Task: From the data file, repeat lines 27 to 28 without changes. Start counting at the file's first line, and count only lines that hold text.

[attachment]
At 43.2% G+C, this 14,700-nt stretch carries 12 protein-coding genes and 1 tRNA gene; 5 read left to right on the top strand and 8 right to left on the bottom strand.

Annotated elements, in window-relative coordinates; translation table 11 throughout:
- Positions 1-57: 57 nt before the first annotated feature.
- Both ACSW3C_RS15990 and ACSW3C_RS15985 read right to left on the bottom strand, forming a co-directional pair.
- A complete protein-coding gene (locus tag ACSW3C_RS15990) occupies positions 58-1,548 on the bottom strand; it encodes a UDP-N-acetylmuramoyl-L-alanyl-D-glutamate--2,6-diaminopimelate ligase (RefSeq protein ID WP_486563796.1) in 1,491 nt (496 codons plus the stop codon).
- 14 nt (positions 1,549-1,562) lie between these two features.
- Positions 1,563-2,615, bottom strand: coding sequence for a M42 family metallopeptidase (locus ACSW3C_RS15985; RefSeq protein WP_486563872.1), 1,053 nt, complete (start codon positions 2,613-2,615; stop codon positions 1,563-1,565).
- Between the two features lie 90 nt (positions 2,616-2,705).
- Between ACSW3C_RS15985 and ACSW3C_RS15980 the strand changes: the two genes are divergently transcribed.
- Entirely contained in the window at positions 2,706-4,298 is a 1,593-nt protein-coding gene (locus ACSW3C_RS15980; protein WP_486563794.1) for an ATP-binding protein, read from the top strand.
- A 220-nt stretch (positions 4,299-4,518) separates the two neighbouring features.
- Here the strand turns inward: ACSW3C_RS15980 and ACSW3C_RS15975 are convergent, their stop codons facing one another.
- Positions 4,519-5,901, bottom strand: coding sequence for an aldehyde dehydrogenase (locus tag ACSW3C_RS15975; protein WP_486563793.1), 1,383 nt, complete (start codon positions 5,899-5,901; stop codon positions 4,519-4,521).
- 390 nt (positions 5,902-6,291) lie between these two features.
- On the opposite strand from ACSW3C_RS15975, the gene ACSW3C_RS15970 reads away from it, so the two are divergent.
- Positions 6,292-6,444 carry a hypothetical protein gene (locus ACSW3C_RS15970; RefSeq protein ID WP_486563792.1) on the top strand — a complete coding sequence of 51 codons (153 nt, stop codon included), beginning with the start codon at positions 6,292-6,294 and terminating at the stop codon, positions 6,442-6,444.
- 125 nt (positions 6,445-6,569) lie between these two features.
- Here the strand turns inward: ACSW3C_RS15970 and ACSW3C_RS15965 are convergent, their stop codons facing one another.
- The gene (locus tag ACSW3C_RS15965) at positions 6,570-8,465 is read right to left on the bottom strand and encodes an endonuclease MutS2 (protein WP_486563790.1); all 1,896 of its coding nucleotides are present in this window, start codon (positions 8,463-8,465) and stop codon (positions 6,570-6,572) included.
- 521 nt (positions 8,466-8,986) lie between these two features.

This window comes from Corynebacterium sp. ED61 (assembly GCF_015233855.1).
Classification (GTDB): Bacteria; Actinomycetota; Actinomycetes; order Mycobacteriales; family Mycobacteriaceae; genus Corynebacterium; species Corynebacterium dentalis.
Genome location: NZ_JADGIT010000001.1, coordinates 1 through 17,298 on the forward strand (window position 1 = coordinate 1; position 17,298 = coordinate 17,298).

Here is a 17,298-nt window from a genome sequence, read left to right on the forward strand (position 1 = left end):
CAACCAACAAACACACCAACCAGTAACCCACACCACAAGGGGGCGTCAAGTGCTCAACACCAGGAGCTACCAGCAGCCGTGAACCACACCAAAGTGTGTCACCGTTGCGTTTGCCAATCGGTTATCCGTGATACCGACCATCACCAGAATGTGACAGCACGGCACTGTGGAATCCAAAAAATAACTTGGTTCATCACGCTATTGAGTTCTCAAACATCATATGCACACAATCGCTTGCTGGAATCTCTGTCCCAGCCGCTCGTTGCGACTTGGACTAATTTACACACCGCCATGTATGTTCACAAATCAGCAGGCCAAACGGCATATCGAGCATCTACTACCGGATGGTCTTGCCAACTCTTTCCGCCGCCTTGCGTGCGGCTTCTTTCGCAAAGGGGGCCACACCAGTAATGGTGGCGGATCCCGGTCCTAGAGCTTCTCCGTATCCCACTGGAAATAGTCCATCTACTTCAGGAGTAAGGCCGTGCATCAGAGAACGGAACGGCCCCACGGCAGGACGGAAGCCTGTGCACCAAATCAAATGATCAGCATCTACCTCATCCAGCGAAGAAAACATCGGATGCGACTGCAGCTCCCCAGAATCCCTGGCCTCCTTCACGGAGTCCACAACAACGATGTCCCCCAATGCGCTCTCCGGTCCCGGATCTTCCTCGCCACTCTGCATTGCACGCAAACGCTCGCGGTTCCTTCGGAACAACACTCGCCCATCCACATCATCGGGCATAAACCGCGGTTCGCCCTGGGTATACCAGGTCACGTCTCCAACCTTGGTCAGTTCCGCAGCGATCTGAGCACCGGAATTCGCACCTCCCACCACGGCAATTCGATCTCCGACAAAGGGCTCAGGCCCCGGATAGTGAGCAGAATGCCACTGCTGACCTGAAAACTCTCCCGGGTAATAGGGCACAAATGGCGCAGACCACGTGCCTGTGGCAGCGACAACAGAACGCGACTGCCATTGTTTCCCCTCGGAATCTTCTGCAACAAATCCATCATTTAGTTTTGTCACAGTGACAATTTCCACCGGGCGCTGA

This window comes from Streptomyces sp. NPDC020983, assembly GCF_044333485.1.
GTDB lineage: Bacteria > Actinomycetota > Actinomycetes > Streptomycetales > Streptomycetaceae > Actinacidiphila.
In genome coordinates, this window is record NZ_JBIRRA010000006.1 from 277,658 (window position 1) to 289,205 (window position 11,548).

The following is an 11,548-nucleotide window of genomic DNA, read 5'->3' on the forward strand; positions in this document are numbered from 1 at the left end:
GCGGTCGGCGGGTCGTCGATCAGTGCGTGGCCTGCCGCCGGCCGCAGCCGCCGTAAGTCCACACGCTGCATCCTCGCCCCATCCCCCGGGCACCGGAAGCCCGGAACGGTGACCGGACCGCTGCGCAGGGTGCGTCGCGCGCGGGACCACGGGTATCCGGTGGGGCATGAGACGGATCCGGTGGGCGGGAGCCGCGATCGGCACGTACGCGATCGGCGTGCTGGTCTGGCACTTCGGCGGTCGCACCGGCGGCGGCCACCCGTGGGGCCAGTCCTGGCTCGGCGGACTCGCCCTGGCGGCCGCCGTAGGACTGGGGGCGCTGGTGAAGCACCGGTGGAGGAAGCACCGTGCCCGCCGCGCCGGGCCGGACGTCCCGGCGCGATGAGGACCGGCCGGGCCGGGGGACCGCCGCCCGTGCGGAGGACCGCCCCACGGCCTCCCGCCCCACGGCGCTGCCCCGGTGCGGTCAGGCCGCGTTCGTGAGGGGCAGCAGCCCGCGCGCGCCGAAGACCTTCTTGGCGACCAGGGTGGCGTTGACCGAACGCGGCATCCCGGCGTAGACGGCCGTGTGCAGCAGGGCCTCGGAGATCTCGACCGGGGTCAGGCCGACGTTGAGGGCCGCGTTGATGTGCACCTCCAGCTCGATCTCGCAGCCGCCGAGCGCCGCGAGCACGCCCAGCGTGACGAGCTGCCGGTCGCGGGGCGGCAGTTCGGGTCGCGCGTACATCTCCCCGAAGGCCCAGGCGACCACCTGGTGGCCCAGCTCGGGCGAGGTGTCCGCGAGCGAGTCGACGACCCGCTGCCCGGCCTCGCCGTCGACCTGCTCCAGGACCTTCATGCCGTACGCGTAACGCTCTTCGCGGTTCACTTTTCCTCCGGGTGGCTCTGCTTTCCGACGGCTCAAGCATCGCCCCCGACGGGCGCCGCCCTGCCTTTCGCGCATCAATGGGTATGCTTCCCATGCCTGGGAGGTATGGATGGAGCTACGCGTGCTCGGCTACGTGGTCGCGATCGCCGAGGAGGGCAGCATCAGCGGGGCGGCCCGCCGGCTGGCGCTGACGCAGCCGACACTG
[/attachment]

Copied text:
GTDB lineage: Bacteria > Actinomycetota > Actinomycetes > Streptomycetales > Streptomycetaceae > Actinacidiphila.
In genome coordinates, this window is record NZ_JBIRRA010000006.1 from 277,658 (window position 1) to 289,205 (window position 11,548).